The A’s have the best record in baseball four months into the season, but that gets you nothing, particularly when the team with the second-best record in the majors is in your division. Because of that, general manager Billy Beane keeps pushing forward.

Since Jan. 1, Beane has added a left-handed reliever who has been one of the best in the game, Eric O’Flaherty; added a right-handed hitting first baseman in Kyle Blanks, claimed lefty pitcher Jeff Francis from the Reds, traded for left-handed starter Brad Mills, traded for Jeff Samardzija and Jason Hammel, then traded for Lester and Gomes and reacquired Fuld.

That nine additions this year already, and even with Blanks injured and Francis no longer around, as A’s co-owner Lew Wolff told me Thursday, “there’s time yet.’’

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A’s: Moss’s one last at-bat dissolves a night of frustration

Brandon Moss bounced back from pop-fly central Tuesday to deliver the go-ahead hit in 7-4 win over the Astros.

Brandon Moss bounced back from pop-fly central Tuesday to deliver the go-ahead hit in 7-4 win over the Astros.

Brandon Moss didn’t believe he could get much more frustrated in one game than he did in the first eight innings Tuesday.

The A’s right field flew out to left field four times. And the words “flew out’’ scarcely describe the at-bats.

“It had been a pretty frustrating day for me so far; I hit four straight weak, weak popups to the left,’’ Moss said. “ Two of them should have been to the shortstop. It hadn’t been a very good day until the last at-bat.’’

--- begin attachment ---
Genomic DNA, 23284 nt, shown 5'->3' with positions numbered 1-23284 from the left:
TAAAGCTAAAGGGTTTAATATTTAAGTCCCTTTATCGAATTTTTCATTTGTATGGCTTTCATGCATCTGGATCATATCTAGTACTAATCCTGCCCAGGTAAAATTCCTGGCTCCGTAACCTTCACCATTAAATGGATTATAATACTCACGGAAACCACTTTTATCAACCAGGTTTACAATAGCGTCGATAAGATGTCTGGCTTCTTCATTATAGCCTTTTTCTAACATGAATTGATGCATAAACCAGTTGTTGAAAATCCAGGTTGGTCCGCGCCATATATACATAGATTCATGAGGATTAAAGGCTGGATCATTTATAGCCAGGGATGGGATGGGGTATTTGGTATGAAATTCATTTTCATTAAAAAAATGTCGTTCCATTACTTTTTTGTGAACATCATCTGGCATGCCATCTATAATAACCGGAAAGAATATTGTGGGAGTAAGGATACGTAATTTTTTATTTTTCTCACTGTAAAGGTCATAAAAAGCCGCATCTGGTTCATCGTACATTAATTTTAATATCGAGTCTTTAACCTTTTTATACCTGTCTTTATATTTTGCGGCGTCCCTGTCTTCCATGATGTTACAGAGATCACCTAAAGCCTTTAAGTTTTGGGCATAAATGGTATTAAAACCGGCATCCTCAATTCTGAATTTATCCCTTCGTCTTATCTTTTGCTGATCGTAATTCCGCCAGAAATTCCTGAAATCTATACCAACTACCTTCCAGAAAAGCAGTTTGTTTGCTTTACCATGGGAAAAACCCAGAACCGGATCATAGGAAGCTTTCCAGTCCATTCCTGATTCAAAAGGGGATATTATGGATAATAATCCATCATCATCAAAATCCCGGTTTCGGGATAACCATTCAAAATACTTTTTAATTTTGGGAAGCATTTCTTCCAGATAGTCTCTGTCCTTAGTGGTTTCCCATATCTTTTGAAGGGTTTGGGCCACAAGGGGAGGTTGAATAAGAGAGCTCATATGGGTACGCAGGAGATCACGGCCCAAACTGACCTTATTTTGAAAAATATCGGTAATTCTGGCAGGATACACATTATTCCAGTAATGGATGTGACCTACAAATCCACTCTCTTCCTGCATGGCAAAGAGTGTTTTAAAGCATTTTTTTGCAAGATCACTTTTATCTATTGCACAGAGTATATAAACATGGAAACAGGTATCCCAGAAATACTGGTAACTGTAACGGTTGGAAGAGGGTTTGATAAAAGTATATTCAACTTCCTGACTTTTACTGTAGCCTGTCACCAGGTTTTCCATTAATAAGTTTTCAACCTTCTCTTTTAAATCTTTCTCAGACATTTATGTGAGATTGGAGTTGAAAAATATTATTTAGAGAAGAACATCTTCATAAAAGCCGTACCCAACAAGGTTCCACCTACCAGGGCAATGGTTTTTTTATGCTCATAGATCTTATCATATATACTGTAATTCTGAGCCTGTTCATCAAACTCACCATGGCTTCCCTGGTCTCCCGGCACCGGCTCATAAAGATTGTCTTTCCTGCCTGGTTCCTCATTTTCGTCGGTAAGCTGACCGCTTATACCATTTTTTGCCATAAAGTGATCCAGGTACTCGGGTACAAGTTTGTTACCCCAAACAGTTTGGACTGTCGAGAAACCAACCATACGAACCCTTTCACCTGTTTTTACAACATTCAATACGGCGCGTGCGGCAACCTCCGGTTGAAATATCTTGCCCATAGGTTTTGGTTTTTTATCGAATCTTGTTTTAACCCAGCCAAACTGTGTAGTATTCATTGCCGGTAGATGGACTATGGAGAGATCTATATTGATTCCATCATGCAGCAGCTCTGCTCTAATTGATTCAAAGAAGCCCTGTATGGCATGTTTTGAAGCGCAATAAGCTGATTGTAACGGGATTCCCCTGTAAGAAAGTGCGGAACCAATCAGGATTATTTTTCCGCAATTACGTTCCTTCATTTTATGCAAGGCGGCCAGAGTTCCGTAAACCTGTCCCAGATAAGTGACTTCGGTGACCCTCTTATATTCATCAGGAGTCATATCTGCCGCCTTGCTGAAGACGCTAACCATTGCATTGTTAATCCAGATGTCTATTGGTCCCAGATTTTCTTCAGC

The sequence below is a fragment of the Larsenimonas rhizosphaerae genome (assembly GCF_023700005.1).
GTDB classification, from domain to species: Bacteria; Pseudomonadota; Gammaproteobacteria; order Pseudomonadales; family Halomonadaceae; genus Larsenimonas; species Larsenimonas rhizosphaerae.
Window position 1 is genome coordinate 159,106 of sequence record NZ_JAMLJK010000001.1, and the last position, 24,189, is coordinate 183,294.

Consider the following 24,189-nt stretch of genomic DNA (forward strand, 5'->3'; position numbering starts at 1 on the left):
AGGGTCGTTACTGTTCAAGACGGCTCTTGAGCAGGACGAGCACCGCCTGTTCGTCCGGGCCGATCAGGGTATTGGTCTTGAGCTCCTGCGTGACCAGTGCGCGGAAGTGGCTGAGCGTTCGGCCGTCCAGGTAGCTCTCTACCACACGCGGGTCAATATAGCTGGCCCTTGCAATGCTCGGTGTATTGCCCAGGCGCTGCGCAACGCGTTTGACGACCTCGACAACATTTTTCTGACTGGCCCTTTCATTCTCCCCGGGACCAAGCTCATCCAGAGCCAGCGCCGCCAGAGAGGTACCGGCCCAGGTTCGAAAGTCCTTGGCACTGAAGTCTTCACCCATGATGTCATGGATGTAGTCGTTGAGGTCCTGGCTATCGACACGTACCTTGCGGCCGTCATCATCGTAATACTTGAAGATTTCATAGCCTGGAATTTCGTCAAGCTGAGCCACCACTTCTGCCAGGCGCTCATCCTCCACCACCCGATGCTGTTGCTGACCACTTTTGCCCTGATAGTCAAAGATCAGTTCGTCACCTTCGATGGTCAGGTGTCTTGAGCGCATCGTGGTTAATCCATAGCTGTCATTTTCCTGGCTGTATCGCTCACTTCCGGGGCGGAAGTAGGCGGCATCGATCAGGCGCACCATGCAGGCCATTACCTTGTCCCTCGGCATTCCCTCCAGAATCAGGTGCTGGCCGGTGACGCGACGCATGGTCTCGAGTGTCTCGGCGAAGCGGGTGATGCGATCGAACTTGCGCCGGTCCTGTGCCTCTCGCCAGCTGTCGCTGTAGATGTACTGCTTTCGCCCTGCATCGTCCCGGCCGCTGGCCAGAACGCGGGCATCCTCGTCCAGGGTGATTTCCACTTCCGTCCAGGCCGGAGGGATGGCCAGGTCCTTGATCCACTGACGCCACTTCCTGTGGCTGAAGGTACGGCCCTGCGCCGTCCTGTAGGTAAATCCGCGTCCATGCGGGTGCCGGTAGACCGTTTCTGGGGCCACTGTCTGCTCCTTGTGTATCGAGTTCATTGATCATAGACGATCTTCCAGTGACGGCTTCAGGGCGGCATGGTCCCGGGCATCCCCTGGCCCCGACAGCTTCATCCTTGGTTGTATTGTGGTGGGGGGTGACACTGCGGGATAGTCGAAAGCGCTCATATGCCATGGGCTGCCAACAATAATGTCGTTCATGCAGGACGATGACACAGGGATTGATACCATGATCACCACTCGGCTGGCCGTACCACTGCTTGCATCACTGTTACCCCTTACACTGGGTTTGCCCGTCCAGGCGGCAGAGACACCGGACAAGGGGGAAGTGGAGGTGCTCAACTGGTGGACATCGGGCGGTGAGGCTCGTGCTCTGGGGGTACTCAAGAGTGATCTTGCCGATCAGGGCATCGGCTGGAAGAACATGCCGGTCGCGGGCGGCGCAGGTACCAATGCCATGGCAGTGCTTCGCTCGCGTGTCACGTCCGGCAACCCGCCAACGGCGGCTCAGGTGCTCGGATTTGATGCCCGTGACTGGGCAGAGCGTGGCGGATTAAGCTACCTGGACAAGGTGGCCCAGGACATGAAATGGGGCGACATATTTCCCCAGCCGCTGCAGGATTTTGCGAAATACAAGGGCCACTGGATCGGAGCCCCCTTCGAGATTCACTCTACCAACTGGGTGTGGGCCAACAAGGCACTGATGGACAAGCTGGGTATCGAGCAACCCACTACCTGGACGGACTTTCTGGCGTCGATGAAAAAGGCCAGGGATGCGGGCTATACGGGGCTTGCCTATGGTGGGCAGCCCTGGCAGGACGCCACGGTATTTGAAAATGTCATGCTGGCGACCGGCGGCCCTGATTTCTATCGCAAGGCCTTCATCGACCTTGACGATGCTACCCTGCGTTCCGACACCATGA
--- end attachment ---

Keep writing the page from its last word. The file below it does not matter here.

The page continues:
Moss had a career-best 10-game hitting streak come to an end Sunday. Since the single that got him to double digits, he’d gone hitless in 14 consecutive at-bats before coming up in the ninth. He was given the chance because Yoenis Cespedes’ single to right fell in to tie the game.

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A’s: Jaso, Reddick could bolster offense down the stretch

John Jaso has been on a month-long tear, hitting.326 to get his overall average to .284.

John Jaso has been on a month-long tear, hitting.326 to get his overall average to .284.

It can be easy to overlook John Jaso or Josh Reddick in the A’s offense since Oakland has three players with more individual homers than the 13 combined that Jaso and Reddick have.

It can be easy. It just wouldn’t be wise.

Jaso is in the middle of a nice tear, going 17-for-45 (.378) with four doubles, two triples, a homer and 10 RBIs in his last 13 games. Over a longer stretch, he’s hitting .326 in his last 27 games.

Reddick, the man of 32 homers who has been injured much of the last year and half, is healthy now with the help of a knee brace, and with his solo homer Saturday he is 5-for-16 (313) since coming off the disabled list with three doubles, the homer and five runs scored.